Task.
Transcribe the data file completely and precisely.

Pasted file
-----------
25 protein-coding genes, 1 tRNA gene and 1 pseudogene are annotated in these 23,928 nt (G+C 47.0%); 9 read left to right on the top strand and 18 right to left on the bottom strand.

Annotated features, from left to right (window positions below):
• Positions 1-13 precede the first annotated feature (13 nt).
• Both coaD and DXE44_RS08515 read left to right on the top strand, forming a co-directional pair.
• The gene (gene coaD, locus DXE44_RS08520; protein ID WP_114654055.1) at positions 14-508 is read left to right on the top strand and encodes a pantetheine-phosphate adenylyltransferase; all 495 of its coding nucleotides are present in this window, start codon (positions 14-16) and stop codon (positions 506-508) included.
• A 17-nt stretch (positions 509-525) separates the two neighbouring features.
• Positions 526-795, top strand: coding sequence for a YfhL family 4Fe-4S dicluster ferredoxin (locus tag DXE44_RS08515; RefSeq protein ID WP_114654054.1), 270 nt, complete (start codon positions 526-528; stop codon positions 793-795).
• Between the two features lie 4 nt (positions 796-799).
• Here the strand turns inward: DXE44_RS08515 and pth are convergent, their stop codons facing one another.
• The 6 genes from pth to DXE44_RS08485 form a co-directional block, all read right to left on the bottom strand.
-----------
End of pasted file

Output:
25 protein-coding genes, 1 tRNA gene and 1 pseudogene are annotated in these 23,928 nt (G+C 47.0%); 9 read left to right on the top strand and 18 right to left on the bottom strand.

Annotated features, from left to right (window positions below):
• Positions 1-13 precede the first annotated feature (13 nt).
• Both coaD and DXE44_RS08515 read left to right on the top strand, forming a co-directional pair.
• The gene (gene coaD, locus DXE44_RS08520; protein ID WP_114654055.1) at positions 14-508 is read left to right on the top strand and encodes a pantetheine-phosphate adenylyltransferase; all 495 of its coding nucleotides are present in this window, start codon (positions 14-16) and stop codon (positions 506-508) included.
• A 17-nt stretch (positions 509-525) separates the two neighbouring features.
• Positions 526-795, top strand: coding sequence for a YfhL family 4Fe-4S dicluster ferredoxin (locus tag DXE44_RS08515; RefSeq protein ID WP_114654054.1), 270 nt, complete (start codon positions 526-528; stop codon positions 793-795).
• Between the two features lie 4 nt (positions 796-799).
• Here the strand turns inward: DXE44_RS08515 and pth are convergent, their stop codons facing one another.
• The 6 genes from pth to DXE44_RS08485 form a co-directional block, all read right to left on the bottom strand.